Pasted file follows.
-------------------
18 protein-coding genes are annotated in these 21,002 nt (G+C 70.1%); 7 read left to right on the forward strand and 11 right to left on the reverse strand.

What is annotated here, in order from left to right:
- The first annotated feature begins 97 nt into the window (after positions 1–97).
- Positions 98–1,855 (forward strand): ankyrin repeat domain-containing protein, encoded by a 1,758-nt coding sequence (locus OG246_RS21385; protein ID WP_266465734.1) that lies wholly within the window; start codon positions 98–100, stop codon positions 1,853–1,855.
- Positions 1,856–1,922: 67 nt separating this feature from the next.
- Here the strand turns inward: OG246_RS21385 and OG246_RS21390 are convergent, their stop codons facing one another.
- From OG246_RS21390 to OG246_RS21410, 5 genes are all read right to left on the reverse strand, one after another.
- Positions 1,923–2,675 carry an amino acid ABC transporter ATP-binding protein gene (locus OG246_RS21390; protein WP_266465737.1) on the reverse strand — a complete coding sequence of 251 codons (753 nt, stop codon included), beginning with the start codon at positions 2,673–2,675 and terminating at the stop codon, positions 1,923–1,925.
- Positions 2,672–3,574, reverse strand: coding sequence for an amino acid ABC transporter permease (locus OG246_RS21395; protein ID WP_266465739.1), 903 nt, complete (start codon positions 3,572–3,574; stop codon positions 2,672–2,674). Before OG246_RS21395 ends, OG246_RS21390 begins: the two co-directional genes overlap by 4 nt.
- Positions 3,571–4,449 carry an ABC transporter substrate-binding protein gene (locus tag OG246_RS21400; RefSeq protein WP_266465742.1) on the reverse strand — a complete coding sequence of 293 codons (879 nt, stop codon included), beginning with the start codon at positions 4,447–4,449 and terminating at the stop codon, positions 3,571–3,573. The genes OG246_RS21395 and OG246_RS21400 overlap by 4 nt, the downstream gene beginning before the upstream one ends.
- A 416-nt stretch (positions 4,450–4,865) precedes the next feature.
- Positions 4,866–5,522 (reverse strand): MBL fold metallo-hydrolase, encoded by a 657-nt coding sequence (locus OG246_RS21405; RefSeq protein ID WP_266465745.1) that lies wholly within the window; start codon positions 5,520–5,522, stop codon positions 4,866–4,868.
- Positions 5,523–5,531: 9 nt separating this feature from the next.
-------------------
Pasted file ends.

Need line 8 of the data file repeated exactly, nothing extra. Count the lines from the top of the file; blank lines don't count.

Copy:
- Positions 1,923–2,675 carry an amino acid ABC transporter ATP-binding protein gene (locus OG246_RS21390; protein WP_266465737.1) on the reverse strand — a complete coding sequence of 251 codons (753 nt, stop codon included), beginning with the start codon at positions 2,673–2,675 and terminating at the stop codon, positions 1,923–1,925.